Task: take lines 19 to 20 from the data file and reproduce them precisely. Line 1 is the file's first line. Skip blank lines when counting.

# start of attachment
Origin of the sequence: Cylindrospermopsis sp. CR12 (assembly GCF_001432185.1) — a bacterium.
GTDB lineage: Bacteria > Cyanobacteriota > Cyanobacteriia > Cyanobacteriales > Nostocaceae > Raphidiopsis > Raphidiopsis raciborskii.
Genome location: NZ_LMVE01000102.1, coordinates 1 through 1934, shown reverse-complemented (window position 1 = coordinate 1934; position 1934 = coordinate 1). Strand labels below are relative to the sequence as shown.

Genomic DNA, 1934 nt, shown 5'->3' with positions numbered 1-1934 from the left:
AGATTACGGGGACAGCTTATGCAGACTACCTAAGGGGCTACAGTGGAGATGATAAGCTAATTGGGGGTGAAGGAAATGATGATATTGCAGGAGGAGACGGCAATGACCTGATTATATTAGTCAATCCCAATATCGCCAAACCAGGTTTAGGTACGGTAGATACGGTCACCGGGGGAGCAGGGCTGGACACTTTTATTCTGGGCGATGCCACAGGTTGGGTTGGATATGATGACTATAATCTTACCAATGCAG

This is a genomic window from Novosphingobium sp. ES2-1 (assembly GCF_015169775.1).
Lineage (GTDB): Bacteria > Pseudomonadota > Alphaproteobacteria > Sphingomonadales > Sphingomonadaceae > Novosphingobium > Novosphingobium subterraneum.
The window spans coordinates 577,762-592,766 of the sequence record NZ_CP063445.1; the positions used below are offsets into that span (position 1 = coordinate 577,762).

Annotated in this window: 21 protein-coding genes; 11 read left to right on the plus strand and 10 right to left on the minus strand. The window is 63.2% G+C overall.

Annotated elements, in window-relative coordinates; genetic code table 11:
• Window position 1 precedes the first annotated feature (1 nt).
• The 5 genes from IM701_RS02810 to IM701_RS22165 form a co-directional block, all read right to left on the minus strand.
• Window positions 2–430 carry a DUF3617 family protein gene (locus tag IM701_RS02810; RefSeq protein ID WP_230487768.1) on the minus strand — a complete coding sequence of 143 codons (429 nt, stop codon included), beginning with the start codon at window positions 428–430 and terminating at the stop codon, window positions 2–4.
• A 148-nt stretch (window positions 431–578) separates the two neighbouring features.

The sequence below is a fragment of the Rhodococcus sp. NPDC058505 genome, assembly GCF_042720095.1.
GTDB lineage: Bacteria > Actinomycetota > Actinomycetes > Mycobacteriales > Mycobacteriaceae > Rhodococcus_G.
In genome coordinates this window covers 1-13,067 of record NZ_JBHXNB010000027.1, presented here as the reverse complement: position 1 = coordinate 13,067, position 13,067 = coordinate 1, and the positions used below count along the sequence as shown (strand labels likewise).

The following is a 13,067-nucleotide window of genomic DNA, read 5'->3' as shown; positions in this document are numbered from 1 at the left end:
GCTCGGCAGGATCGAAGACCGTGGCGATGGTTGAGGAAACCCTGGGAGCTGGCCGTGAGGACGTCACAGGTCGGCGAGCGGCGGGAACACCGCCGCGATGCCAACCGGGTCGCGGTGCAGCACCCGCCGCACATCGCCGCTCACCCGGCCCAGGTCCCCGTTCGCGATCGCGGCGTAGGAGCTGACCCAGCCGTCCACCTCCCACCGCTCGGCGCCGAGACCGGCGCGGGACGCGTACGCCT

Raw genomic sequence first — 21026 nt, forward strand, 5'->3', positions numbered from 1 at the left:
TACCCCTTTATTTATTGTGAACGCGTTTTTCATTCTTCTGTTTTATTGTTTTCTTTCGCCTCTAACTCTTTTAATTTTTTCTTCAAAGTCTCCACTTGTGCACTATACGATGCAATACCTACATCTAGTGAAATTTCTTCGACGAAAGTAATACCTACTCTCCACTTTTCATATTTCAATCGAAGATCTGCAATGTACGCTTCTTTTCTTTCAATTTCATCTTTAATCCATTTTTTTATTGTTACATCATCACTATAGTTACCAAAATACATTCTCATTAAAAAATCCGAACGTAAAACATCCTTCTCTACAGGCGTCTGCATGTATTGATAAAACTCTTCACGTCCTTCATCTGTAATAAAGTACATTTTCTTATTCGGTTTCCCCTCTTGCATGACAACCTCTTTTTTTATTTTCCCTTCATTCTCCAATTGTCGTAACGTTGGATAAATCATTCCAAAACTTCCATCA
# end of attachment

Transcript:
GCTCGGCAGGATCGAAGACCGTGGCGATGGTTGAGGAAACCCTGGGAGCTGGCCGTGAGGACGTCACAGGTCGGCGAGCGGCGGGAACACCGCCGCGATGCCAACCGGGTCGCGGTGCAGCACCCGCCGCACATCGCCGCTCACCCGGCCCAGGTCCCCGTTCGCGATCGCGGCGTAGGAGCTGACCCAGCCGTCCACCTCCCACCGCTCGGCGCCGAGACCGGCGCGGGACGCGTACGCCT

Raw genomic sequence first — 21026 nt, forward strand, 5'->3', positions numbered from 1 at the left: